By Linda Bordoni
The Most Reverend Urmas Viilma is the Archbishop of the Estonian Evangelical Lutheran Church, the largest Christian denomination in a country where Catholics comprise less than 1% of the population.
His signature, together with that of the Apostolic Adminstrator Philippe Jourdan, was on the invitation to Pope Francis to visit Estonia.
And given that the Catholic cathedral is too small to welcome the Pope, and given the crowd of young people who attended the event, the Charles Lutheran Church in Tallinn was chosen to host it.
In an interview with Devin Watkins, Archbishop Viilma speaks of his hopes for the legacy this journey will leave.
Archbishop Viilma explains that Estonian society is very distant from the Church and from Church-related themes. But he says that the fact that Church-related themes have been dominating media headlines in preparation for the Pope’s arrival, has awakened the curiosity and interest of many Estonians to spiritual and religious matters.
“I hope that many people will start asking themselves questions about God and their personal faith” he said.
Tiny Catholic community
He speaks of the need for vibrant collaboration and cooperation between the faith communities in the nation.
“The Pope’s visit itself is a message to the Estonian people because it is very exceptional that the great leader of the Catholic Church is visiting a country where there are only 6,000 Catholics left; it means he is focusing on marginalized people” because from a Christian point of view Estonia is marginalized.
He says most Estonians have Christian roots but there has been an interruption in that legacy and today an overwhelming majority does not feel in any way connected to the Church.
Archbishop Viilma explains that there is no bilateral cooperation between the Lutherans and the Catholics, but a multi-lateral cooperation with all Christian Churches who belonged to the Estonian Council of Churches, founded in 1989, “when we were still part of the Soviet Union”.
He says the members engage in many activities together, including ecumenical services and prayer readings.
Scars left by the Soviet regime
He explains that one of the scars left by the Soviet regime is that religious education has completely vanished from academic curricula, and this has resulted in an agnostic population that does not identify itself as Christian or religious in any way.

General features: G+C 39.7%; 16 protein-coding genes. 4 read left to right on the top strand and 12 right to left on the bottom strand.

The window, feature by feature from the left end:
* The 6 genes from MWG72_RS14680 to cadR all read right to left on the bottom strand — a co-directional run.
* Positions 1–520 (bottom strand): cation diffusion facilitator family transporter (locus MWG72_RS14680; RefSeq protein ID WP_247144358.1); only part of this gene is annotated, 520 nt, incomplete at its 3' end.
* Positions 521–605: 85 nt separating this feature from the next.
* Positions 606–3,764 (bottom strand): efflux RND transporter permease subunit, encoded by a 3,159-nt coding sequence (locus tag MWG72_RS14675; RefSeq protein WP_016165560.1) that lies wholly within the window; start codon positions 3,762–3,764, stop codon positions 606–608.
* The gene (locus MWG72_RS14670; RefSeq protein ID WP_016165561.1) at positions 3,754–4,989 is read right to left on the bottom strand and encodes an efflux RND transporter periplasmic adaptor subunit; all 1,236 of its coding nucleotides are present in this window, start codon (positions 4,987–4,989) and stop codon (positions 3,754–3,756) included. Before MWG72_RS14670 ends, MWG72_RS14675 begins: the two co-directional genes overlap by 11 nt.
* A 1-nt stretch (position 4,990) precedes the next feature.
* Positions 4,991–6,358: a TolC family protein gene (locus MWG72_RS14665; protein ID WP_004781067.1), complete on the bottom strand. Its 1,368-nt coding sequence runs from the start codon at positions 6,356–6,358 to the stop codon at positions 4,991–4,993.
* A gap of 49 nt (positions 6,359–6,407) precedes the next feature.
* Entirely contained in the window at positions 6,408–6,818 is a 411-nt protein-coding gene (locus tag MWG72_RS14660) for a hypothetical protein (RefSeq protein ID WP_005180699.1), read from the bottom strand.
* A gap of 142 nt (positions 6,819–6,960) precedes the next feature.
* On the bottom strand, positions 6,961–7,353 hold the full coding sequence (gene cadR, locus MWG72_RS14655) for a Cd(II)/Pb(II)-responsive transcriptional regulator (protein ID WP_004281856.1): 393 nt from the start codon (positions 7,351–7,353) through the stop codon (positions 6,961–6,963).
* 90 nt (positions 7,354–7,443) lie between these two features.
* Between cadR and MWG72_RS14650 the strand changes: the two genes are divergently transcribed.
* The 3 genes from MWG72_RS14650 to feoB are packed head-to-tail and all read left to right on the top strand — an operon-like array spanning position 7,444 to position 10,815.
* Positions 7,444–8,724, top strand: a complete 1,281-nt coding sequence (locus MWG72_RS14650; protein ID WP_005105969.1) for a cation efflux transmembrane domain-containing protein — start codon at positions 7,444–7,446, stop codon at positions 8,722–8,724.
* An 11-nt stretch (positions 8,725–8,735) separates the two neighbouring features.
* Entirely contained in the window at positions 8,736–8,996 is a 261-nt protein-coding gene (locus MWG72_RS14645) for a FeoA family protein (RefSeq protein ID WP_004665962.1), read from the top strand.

He says Estonia is possibly the only country in the European Union where there are no religious studies in the schools, and 20 years from independence “we have a second generation of Estonians who do not have even a basic knowledge of Christianity or of other religions”.
He points out that many continue to observe Christian traditions and festivities such as Christmas and Easter, “but if somebody asks them whether they are Catholic, Lutheran or Orthodox, they don’t know because nobody helped them to identify themselves”.
It is a country where the young generation is very well equipped in science and in other academic subjects, but not in Church or religion related themes, he says.
“When we have catechesis groups or confirmation classes, Viilma explains, the average age of the people is about 30, and we start with Bible lessons because they don’t know anything about the Bible or Church.”
That, he concludes, is perhaps the biggest scar left by the regime, because people are not related to the Church and do not know how to relate to it.
But the funny thing is that only 10% of the population describes itself as atheist while 70% is agnostic “so they believe in something although they don’t know how to define it; the good thing is that they are open and positively neutral towards the Church and this helps to engage in dialogue.